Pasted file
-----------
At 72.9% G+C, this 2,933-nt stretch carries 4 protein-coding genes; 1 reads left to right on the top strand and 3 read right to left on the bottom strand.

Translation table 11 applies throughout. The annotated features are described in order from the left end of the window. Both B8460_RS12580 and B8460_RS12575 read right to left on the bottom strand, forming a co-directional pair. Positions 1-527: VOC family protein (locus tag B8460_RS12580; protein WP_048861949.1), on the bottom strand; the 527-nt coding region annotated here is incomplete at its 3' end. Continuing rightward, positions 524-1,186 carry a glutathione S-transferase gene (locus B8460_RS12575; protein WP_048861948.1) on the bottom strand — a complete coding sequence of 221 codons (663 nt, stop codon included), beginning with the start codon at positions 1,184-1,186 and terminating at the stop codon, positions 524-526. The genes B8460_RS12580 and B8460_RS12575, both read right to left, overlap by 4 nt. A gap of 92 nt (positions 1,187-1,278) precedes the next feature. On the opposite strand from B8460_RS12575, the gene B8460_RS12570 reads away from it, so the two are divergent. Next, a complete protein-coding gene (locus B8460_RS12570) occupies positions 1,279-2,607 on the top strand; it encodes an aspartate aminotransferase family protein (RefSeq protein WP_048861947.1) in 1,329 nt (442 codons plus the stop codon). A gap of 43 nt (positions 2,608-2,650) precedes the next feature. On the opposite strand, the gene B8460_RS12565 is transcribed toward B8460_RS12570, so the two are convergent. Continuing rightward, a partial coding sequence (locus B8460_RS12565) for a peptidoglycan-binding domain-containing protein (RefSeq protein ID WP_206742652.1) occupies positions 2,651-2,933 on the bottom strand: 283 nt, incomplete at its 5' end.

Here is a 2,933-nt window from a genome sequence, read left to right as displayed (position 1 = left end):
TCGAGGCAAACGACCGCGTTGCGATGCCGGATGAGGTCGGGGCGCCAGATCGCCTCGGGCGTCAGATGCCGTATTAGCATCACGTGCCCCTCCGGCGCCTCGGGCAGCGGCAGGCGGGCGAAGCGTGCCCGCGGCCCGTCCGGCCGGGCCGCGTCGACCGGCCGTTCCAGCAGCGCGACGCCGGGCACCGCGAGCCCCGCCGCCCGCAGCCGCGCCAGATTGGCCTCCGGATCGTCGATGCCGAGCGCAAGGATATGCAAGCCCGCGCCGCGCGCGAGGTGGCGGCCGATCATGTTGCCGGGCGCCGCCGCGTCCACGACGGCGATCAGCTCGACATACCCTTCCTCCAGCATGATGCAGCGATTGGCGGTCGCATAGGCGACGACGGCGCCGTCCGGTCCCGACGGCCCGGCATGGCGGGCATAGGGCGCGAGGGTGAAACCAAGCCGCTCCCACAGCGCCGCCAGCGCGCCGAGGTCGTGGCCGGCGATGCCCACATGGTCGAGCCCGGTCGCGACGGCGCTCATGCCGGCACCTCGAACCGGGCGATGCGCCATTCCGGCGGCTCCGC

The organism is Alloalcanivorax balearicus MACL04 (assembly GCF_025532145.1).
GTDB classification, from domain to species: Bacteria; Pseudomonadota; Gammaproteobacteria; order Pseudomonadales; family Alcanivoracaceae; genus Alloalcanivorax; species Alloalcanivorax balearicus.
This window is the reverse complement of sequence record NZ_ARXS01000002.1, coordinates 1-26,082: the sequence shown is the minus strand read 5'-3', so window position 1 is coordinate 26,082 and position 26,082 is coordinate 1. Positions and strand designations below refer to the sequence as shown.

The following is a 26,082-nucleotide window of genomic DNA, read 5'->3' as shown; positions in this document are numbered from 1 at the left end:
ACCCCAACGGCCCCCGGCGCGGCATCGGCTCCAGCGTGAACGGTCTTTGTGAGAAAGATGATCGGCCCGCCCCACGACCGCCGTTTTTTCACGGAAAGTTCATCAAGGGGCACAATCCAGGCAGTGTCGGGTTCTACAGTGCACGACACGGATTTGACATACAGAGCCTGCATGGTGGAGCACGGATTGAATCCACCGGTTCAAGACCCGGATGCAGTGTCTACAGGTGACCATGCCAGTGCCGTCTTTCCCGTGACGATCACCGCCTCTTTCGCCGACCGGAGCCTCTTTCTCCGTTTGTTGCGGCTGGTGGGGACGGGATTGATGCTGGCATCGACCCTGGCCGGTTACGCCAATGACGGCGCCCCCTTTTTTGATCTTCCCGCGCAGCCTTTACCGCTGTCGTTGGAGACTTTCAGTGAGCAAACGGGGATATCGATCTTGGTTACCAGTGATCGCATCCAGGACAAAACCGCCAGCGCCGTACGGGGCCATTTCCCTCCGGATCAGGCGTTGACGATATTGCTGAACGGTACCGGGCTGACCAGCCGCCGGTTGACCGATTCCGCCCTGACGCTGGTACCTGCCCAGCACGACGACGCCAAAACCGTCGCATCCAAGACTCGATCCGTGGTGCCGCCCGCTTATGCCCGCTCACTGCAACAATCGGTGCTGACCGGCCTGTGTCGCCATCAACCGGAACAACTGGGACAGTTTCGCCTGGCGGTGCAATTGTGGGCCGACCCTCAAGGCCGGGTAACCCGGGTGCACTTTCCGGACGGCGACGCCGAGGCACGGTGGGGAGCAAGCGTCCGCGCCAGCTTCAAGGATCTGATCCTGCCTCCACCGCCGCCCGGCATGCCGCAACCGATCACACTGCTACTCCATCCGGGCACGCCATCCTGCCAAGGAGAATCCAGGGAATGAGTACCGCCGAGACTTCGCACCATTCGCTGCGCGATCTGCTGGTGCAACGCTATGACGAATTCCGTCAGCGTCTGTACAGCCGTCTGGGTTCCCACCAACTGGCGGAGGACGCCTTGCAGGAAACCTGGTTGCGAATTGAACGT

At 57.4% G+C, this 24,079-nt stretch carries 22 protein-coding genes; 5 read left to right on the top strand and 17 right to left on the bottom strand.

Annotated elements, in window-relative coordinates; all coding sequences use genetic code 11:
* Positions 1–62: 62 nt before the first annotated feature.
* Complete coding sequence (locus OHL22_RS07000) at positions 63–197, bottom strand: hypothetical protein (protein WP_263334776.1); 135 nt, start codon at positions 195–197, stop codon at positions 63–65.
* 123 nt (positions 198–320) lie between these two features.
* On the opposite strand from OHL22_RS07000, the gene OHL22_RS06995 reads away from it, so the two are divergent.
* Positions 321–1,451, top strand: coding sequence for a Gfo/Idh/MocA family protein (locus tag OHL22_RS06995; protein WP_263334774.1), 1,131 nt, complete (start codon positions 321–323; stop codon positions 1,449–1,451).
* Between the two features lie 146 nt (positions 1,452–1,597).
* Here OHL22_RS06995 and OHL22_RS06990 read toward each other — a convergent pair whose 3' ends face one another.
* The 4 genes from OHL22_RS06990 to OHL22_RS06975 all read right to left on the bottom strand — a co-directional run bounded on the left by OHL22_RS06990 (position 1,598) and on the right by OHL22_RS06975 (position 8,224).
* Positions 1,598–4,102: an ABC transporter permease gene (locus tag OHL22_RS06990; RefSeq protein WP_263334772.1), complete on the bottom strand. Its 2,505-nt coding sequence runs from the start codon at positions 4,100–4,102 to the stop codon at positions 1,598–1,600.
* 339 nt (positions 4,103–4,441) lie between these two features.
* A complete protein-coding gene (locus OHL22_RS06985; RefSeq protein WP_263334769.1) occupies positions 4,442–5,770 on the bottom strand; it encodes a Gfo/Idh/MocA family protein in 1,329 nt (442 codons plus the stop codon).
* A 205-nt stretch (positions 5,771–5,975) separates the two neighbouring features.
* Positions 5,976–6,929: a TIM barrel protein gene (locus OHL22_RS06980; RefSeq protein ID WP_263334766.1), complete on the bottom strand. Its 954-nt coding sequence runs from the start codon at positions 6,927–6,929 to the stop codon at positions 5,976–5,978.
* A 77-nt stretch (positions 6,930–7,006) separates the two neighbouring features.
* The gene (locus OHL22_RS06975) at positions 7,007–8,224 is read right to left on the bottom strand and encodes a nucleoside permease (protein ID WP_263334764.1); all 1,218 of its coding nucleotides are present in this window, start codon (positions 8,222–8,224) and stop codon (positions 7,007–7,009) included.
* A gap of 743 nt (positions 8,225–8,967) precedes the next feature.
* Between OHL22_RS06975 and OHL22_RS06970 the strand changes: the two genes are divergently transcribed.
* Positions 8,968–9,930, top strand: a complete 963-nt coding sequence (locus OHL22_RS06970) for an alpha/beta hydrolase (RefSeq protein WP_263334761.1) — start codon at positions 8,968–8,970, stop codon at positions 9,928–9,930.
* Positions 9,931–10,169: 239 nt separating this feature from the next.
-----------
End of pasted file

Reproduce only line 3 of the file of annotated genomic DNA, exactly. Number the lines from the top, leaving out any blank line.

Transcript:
Here is a 2,933-nt window from a genome sequence, read left to right as displayed (position 1 = left end):